National unity is a primary theme of Flag and University Day in Haiti, an independence celebration and an occasion to recognize the country’s educational system. Flag Day became an annual celebration shortly after Catherine Flon sewed the first red and blue flag in 1803, a year before Haiti won its independence from France. The government incorporated University Day as part of the celebration in 1919. Haitians wave flags throughout the day’s parades and fairs, which take place throughout Haiti as well as in New York and Miami, two cities with large Haitian communities. More… Discuss

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QUOTATION: Nathaniel Hawthorne

What other dungeon is so dark as one’s own heart! What jailer so inexorable as one’s self!

Nathaniel Hawthorne (1804-1864) Discuss

TODAY’S BIRTHDAY: Isabella d’Este (1474)

Isabella d’Este (1474)

One of the leading women of the Italian Renaissance, d’Este was a major cultural and political figure. She had a shrewd political acumen and ruled Mantua as regent for her son after the death of her husband. Known as “The First Lady of the World,” she was well-educated, a skilled musician and singer, and a renowned patron of the arts. Her simple style made her a trendsetter, and her fashion was imitated throughout Italy and France. Which artist did she repeatedly ask to paint her portrait? More… Discuss

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THIS DAY IN THE YESTERYEAR: Plessy v. Ferguson: “Separate but Equal” Ruled Constitutional (1896)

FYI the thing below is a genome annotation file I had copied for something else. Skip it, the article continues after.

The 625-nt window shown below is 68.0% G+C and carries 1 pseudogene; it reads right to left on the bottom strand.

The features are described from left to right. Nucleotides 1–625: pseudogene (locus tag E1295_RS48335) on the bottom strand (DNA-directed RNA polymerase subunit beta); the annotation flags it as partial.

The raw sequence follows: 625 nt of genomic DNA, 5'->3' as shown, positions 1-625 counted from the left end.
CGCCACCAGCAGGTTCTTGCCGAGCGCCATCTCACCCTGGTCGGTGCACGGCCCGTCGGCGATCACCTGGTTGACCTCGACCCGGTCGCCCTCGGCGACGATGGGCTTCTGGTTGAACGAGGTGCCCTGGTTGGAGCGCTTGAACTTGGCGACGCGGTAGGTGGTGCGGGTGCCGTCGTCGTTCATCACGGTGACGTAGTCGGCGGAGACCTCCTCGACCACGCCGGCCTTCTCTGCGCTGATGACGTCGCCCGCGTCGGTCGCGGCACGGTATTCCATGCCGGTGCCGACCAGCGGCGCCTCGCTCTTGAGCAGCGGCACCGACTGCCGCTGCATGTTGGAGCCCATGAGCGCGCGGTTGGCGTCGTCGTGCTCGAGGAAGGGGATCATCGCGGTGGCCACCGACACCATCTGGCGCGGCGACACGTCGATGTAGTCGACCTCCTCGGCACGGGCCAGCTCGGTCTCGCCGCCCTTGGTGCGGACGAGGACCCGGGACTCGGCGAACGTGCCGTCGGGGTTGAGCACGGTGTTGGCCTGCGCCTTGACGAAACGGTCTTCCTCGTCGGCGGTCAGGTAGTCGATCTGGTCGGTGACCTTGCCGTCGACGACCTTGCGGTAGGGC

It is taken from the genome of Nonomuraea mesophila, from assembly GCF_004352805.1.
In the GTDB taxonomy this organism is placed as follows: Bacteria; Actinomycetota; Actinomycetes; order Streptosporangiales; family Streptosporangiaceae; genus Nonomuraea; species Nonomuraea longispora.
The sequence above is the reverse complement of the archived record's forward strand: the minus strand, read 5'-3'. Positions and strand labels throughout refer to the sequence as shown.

Plessy v. Ferguson: “Separate but Equal” Ruled Constitutional (1896)

In this case, the US Supreme Court upheld a Louisiana statute mandating racially segregated railroad cars, ruling that the equal protection clause of the 14th Amendment dealt with political and not social equality. This provided constitutional sanction for the adoption of the Jim Crow laws. Justice Henry Billings Brown wrote the majority opinion, stating that “separate but equal” laws did not imply one race’s inferiority to another. What prompted Homer Plessy to serve as the case’s plaintiff? More… Discuss

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ARTICLE: Exercise Critical for Women’s Heart Health

Exercise Critical for Women’s Heart Health

Lack of exercise is the number one risk factor for heart disease in women over the age of 30. Inactivity surpasses even obesity, smoking, and high blood pressure as a risk factor, a fact that might come as a surprise to most women. This does not mean that these other factors should be ignored, but it does highlight the importance of incorporating physical activity into one’s daily routine. Exercising 30 to 45 minutes a day can cut a woman’s heart disease risk in half. More… Discuss

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Phonetics is the study of the sounds of languages. This branch of linguistics focuses on the production, perception, and analysis of speech sounds from both a physiological and an acoustic point of view. Phonetics is not a new discipline—the first phoneticians were Indian scholars working to preserve the pronunciation of Sanskrit holy texts around 300 BCE, and the Classical Greeks are credited with the first writing system based on a phonetic alphabet. What is a phoneme? More… Discuss

WORD: mendacious


Definition: (adjective) Lying; untruthful.
Synonyms: dishonest, deceptive, deceitful, duplicitous
Usage: She was more upset with the mendacious child for his dishonesty than his initial misbehavior. Discuss.